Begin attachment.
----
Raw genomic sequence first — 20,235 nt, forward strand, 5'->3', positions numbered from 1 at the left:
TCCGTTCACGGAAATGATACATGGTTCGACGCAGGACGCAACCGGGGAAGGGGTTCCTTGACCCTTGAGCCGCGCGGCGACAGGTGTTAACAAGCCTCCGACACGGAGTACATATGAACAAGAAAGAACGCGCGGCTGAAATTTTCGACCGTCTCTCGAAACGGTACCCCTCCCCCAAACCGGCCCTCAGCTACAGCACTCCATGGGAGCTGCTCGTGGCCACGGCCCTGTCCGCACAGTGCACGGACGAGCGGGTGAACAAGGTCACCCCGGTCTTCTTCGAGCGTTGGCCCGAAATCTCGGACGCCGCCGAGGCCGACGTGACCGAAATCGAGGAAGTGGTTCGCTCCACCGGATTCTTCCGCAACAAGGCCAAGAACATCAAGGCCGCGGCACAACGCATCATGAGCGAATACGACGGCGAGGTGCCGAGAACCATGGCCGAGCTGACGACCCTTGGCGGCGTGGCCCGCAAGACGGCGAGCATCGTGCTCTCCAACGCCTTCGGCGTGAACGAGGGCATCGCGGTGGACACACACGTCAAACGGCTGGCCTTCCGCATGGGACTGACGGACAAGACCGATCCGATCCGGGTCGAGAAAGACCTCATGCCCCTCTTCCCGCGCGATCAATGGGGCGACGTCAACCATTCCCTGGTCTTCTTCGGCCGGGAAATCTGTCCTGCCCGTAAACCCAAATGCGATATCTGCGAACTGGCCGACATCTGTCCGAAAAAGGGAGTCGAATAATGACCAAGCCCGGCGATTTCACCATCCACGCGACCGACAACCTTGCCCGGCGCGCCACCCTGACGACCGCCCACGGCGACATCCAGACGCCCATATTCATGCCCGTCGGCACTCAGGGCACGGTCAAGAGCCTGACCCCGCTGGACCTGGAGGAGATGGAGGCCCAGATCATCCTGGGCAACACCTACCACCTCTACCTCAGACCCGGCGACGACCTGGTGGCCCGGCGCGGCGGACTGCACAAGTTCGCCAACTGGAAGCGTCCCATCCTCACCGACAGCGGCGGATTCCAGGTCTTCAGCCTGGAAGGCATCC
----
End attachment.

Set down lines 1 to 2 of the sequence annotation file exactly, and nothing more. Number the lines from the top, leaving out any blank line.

Raw genomic sequence first — 20,235 nt, forward strand, 5'->3', positions numbered from 1 at the left:
TCCGTTCACGGAAATGATACATGGTTCGACGCAGGACGCAACCGGGGAAGGGGTTCCTTGACCCTTGAGCCGCGCGGCGACAGGTGTTAACAAGCCTCCGACACGGAGTACATATGAACAAGAAAGAACGCGCGGCTGAAATTTTCGACCGTCTCTCGAAACGGTACCCCTCCCCCAAACCGGCCCTCAGCTACAGCACTCCATGGGAGCTGCTCGTGGCCACGGCCCTGTCCGCACAGTGCACGGACGAGCGGGTGAACAAGGTCACCCCGGTCTTCTTCGAGCGTTGGCCCGAAATCTCGGACGCCGCCGAGGCCGACGTGACCGAAATCGAGGAAGTGGTTCGCTCCACCGGATTCTTCCGCAACAAGGCCAAGAACATCAAGGCCGCGGCACAACGCATCATGAGCGAATACGACGGCGAGGTGCCGAGAACCATGGCCGAGCTGACGACCCTTGGCGGCGTGGCCCGCAAGACGGCGAGCATCGTGCTCTCCAACGCCTTCGGCGTGAACGAGGGCATCGCGGTGGACACACACGTCAAACGGCTGGCCTTCCGCATGGGACTGACGGACAAGACCGATCCGATCCGGGTCGAGAAAGACCTCATGCCCCTCTTCCCGCGCGATCAATGGGGCGACGTCAACCATTCCCTGGTCTTCTTCGGCCGGGAAATCTGTCCTGCCCGTAAACCCAAATGCGATATCTGCGAACTGGCCGACATCTGTCCGAAAAAGGGAGTCGAATAATGACCAAGCCCGGCGATTTCACCATCCACGCGACCGACAACCTTGCCCGGCGCGCCACCCTGACGACCGCCCACGGCGACATCCAGACGCCCATATTCATGCCCGTCGGCACTCAGGGCACGGTCAAGAGCCTGACCCCGCTGGACCTGGAGGAGATGGAGGCCCAGATCATCCTGGGCAACACCTACCACCTCTACCTCAGACCCGGCGACGACCTGGTGGCCCGGCGCGGCGGACTGCACAAGTTCGCCAACTGGAAGCGTCCCATCCTCACCGACAGCGGCGGATTCCAGGTCTTCAGCCTGGAAGGCATCC